On Friday afternoon I took off for Jorge Newbery Domestic Airport in Buenos Aires to take my afternoon flight to Santiago, Chile. Excitedly I got to the airport early in the event of having any trouble with my passport, because if you remember, I hadn’t left the country in almost a year. The 90 day tourist stamp had long since expired, but the reason I stayed is because my dual citizenship allows me to be here, and though I have papers in process, I wasn’t sure how it would pan out. Fortunately it went smoothly, and aside from an hour delay in the small International section, we were soon flying over the pampas and eventually over the sharp and beautiful Andes Mountains.
It was a clear day with a bright blue sky and I could see all across to the northern edge of the Andes chain, even sighting Mt. Aconcagua, the highest peak outside of the Himalayas and the highest peak in all of the Americas. It was stunningly enormous, and even though I saw plenty of mountains and volcanoes in my travels through Ecuador and Peru, it was magnificent. This was the first time I’d been traveling since January, and it’s amazing how even just a little bit of travel can bring you back from a slump.
Landing in Santiago, my friend Nicole and her mom were waiting for me on the other side. It was the first time we’d seen each other in over a year and a half but we found each other right away. We drove to their house in the Las Condes neighborhood of the city, one of the nicest sections of town. It’s amazing how Santiago sits on the foothills of the Andes, yet because of so much smog you don’t see the mountains with clarity even on a bright and sunny day. I was glad to be back in Santiago with a friend, and the first surprise was a house party in my honor that night.
First and foremost, we went to the supermarket for some supplies and I was able to pick up mote con huesillo, a sweet drink I loved the first time I visited. The sugary, iced tea-like refreshment has bits of cornmeal and peach. Nicole’s family went above and beyond for me, and I’m still stunned with how well I was treated there. A feast of specialty foods like Chilean ceviche, salmon and gourmet pizza were brought out as her friends showed up throughout the night. At first I was slightly lost among the Chilean dialect and slang, so from time to time her friends had to dumb it down a bit and speak in slow Spanish. I remember the first time visiting Chile, it took me about a week before I understood anything. Now, with so much more Spanish experience, it only took me a few hours to get the hook.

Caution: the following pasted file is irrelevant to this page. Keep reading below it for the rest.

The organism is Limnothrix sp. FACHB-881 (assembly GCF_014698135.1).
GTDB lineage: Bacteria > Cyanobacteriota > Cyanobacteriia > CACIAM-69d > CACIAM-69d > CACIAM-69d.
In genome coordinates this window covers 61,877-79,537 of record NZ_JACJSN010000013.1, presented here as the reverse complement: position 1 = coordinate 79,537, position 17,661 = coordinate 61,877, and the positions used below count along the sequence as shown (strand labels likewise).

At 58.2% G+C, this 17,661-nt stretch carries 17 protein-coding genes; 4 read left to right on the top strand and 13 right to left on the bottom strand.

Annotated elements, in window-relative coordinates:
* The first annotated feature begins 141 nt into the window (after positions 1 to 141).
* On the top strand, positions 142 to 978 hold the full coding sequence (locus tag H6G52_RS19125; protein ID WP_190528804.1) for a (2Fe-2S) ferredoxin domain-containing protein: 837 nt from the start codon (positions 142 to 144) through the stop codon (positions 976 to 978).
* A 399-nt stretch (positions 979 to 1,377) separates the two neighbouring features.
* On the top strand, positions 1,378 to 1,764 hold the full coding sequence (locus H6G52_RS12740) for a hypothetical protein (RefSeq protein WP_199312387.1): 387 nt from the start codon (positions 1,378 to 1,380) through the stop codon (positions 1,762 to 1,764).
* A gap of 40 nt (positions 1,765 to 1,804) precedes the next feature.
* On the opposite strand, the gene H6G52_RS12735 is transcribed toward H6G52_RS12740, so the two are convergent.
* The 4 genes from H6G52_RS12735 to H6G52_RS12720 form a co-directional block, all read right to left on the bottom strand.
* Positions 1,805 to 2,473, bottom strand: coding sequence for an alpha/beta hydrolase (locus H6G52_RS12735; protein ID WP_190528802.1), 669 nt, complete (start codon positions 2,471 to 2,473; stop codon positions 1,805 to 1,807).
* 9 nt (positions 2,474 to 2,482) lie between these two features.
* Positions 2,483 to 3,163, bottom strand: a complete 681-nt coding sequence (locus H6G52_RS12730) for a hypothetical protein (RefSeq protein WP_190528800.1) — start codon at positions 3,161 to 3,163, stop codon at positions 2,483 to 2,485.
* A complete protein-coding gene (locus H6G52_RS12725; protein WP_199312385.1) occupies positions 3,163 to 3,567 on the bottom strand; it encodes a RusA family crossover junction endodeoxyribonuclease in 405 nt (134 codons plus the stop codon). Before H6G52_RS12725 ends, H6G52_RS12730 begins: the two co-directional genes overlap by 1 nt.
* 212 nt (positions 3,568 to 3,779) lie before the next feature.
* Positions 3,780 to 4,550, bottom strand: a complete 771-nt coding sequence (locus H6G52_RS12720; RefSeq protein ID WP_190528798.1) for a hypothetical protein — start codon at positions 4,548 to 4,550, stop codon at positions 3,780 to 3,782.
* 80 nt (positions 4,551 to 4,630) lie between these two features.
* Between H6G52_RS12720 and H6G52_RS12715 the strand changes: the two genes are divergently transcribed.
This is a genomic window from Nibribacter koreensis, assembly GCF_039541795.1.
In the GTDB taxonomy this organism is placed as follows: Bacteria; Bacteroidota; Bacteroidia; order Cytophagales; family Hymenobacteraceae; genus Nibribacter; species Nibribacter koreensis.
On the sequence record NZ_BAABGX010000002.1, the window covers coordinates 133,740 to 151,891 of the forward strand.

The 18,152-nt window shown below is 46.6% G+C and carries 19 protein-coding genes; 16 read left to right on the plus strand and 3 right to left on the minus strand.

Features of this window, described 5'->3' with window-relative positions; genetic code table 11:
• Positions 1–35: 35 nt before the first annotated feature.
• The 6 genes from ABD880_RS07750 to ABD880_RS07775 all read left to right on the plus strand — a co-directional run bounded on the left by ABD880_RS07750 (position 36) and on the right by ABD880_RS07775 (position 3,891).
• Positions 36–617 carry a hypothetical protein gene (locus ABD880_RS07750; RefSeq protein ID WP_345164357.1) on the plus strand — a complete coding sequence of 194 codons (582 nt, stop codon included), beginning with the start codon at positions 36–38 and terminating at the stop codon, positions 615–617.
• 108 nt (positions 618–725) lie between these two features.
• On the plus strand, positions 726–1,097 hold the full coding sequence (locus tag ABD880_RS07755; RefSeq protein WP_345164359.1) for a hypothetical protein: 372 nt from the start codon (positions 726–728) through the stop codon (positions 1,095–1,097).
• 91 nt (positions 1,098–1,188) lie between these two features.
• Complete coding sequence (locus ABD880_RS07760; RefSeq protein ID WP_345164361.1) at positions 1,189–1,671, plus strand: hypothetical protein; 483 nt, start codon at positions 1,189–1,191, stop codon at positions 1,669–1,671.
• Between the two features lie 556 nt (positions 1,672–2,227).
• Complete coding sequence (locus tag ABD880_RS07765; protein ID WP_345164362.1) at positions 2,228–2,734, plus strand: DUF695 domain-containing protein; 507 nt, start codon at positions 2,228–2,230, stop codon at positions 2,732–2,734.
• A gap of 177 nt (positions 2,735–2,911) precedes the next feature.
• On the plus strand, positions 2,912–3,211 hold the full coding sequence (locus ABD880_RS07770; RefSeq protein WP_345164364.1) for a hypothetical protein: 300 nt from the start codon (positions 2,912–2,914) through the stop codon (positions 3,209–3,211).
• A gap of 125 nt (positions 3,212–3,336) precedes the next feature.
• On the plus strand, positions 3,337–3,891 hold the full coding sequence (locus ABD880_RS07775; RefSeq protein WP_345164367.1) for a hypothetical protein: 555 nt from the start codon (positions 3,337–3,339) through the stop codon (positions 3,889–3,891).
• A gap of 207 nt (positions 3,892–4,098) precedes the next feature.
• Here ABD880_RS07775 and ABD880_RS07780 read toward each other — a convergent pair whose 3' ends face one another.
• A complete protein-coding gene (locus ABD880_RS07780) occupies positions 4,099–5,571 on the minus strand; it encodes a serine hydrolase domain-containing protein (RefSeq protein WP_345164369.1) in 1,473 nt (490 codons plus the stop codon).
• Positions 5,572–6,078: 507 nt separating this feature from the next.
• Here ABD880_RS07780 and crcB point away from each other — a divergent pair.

The best part of the night was the sense of feeling completely welcomed immediately. I was immediately joking around with her friends as if they were my own, which is something that has been harder to do here in Argentina. Out on the terrace, shivering in the night, we could see the outline of the Andean peaks and the orange lights all over the city. I had to realize quickly how much more I liked Santiago than Buenos Aires, even with just a short amount of time and limited scope. The quick reasons:
Santiago has organized streets with good public transportation, both in buses and metro. The highway system is impeccable, resembling a system you would find in the United States or Europe. This of course took years to form, but it’s obviously paid off well. I though about Buenos Aires’ cracked streets filled with dog crap, spotty public transportation and limited metro, and the traffic nightmares. For me anyway, just having the mountains in your line of sight makes any other problem acceptable. But Buenos Aires is just flat and with no natural attractions. Santiago’s architecture is decidedly modern and they are currently building what will be the tallest skyscraper in Latin America. Buenos Aires’ architecture is old and decrepit, which could be chalked up to Old World charm if they were actually 500 year old buildings, but they were built in the 20th century for the most part. To put it short, I was beginning to wonder about how I could stay in Santiago.
Celebrating long into the night, we discussed everything from politics and Pinochet to shopping in the United States. Eventually the night faded down and we went to bed, needing rest for the big day ahead: off to Chilean Wine Country.